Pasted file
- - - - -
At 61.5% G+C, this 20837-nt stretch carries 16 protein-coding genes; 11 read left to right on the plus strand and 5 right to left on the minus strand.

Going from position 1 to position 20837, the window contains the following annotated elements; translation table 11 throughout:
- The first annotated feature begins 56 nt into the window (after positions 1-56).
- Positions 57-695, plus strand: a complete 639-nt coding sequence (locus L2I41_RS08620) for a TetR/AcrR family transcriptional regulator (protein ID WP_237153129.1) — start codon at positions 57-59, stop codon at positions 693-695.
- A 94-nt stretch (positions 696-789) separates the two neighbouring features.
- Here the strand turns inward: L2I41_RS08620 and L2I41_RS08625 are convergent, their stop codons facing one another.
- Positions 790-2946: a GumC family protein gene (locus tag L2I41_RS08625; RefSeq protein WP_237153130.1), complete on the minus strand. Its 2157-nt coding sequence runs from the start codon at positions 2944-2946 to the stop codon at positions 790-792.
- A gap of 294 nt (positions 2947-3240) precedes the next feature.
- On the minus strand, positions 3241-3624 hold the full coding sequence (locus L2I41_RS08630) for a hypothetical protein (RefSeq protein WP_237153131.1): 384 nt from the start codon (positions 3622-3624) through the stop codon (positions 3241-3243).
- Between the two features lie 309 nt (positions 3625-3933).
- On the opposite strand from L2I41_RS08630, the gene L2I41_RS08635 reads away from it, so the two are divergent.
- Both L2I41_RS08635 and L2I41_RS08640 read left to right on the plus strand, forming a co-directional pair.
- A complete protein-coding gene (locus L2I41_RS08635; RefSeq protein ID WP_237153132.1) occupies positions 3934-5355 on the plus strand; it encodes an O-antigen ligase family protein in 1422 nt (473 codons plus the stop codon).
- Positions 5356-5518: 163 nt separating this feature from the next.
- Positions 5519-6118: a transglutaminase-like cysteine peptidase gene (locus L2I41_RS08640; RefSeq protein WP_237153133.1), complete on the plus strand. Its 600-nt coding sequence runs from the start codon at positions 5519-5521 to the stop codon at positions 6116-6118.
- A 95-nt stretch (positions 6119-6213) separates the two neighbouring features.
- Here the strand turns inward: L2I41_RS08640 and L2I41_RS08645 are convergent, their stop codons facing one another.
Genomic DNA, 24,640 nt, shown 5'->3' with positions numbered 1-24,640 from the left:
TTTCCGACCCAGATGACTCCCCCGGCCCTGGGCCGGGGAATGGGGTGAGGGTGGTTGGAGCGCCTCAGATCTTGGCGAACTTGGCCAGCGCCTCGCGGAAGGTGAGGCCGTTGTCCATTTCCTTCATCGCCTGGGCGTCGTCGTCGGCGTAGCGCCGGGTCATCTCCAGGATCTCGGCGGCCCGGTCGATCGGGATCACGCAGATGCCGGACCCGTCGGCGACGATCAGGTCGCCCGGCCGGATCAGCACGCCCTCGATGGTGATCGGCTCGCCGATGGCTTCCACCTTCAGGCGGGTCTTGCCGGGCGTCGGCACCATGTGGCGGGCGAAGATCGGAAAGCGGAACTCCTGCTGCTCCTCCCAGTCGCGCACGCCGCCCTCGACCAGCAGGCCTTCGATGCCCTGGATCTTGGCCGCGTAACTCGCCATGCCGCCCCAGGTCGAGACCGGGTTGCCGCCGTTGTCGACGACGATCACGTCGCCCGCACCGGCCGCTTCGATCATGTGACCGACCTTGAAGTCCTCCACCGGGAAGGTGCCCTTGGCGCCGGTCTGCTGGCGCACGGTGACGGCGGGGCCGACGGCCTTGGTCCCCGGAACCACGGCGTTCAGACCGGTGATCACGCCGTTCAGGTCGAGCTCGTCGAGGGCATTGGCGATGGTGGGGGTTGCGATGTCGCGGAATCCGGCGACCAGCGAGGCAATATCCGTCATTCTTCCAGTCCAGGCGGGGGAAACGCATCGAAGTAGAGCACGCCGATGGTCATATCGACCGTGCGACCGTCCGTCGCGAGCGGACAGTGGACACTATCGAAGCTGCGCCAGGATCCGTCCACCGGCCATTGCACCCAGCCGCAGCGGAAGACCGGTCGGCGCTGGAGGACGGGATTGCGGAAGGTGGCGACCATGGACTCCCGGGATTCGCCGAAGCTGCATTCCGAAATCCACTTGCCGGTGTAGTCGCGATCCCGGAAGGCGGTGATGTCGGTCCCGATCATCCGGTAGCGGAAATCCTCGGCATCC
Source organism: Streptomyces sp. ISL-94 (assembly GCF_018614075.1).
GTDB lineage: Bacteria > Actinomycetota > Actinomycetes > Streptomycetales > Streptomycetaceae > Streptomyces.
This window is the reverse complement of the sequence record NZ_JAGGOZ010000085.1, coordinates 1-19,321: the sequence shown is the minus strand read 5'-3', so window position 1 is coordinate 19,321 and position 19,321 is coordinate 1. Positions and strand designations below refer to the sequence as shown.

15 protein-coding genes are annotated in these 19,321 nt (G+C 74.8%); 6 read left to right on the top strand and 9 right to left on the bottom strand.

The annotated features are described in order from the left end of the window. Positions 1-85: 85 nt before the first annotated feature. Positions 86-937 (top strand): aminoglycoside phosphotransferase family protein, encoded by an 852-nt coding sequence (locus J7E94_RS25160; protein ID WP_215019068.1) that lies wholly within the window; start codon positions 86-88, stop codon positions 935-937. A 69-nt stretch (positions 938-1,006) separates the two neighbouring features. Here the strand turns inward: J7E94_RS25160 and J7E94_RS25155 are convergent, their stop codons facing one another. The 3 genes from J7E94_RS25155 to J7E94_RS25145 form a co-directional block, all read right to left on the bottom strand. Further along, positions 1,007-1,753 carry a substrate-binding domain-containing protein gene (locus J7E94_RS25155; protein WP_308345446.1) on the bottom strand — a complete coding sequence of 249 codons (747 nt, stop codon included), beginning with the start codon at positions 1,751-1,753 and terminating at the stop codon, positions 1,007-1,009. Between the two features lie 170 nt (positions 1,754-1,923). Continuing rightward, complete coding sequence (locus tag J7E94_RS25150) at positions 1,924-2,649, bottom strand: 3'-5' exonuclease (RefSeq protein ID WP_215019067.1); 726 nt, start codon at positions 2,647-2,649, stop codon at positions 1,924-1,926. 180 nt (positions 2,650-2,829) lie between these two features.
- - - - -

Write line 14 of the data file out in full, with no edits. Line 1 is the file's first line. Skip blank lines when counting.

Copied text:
- Positions 5356-5518: 163 nt separating this feature from the next.